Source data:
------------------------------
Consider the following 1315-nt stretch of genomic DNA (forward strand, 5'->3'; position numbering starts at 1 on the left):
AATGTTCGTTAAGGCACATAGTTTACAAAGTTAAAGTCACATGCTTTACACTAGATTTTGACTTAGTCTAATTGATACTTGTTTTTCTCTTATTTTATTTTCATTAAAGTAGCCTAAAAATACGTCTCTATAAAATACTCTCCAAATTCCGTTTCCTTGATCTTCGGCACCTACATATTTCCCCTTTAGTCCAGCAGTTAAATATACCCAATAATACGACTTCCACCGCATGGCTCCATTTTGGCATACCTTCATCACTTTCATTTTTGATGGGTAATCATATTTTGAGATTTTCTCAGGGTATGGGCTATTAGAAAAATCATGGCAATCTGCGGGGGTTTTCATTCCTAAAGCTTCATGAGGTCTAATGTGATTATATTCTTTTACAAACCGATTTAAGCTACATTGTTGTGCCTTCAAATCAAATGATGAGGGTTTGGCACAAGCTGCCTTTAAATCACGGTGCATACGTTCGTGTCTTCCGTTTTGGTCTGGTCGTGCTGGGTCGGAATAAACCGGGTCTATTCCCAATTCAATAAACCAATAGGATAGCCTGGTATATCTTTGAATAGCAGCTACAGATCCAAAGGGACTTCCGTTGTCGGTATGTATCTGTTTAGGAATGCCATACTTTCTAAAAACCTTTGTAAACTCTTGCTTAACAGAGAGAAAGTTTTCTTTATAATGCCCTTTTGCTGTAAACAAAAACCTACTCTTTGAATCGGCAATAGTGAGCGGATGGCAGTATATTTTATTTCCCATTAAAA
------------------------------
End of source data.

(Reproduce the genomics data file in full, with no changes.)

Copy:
Consider the following 1315-nt stretch of genomic DNA (forward strand, 5'->3'; position numbering starts at 1 on the left):
AATGTTCGTTAAGGCACATAGTTTACAAAGTTAAAGTCACATGCTTTACACTAGATTTTGACTTAGTCTAATTGATACTTGTTTTTCTCTTATTTTATTTTCATTAAAGTAGCCTAAAAATACGTCTCTATAAAATACTCTCCAAATTCCGTTTCCTTGATCTTCGGCACCTACATATTTCCCCTTTAGTCCAGCAGTTAAATATACCCAATAATACGACTTCCACCGCATGGCTCCATTTTGGCATACCTTCATCACTTTCATTTTTGATGGGTAATCATATTTTGAGATTTTCTCAGGGTATGGGCTATTAGAAAAATCATGGCAATCTGCGGGGGTTTTCATTCCTAAAGCTTCATGAGGTCTAATGTGATTATATTCTTTTACAAACCGATTTAAGCTACATTGTTGTGCCTTCAAATCAAATGATGAGGGTTTGGCACAAGCTGCCTTTAAATCACGGTGCATACGTTCGTGTCTTCCGTTTTGGTCTGGTCGTGCTGGGTCGGAATAAACCGGGTCTATTCCCAATTCAATAAACCAATAGGATAGCCTGGTATATCTTTGAATAGCAGCTACAGATCCAAAGGGACTTCCGTTGTCGGTATGTATCTGTTTAGGAATGCCATACTTTCTAAAAACCTTTGTAAACTCTTGCTTAACAGAGAGAAAGTTTTCTTTATAATGCCCTTTTGCTGTAAACAAAAACCTACTCTTTGAATCGGCAATAGTGAGCGGATGGCAGTATATTTTATTTCCCATTAAAA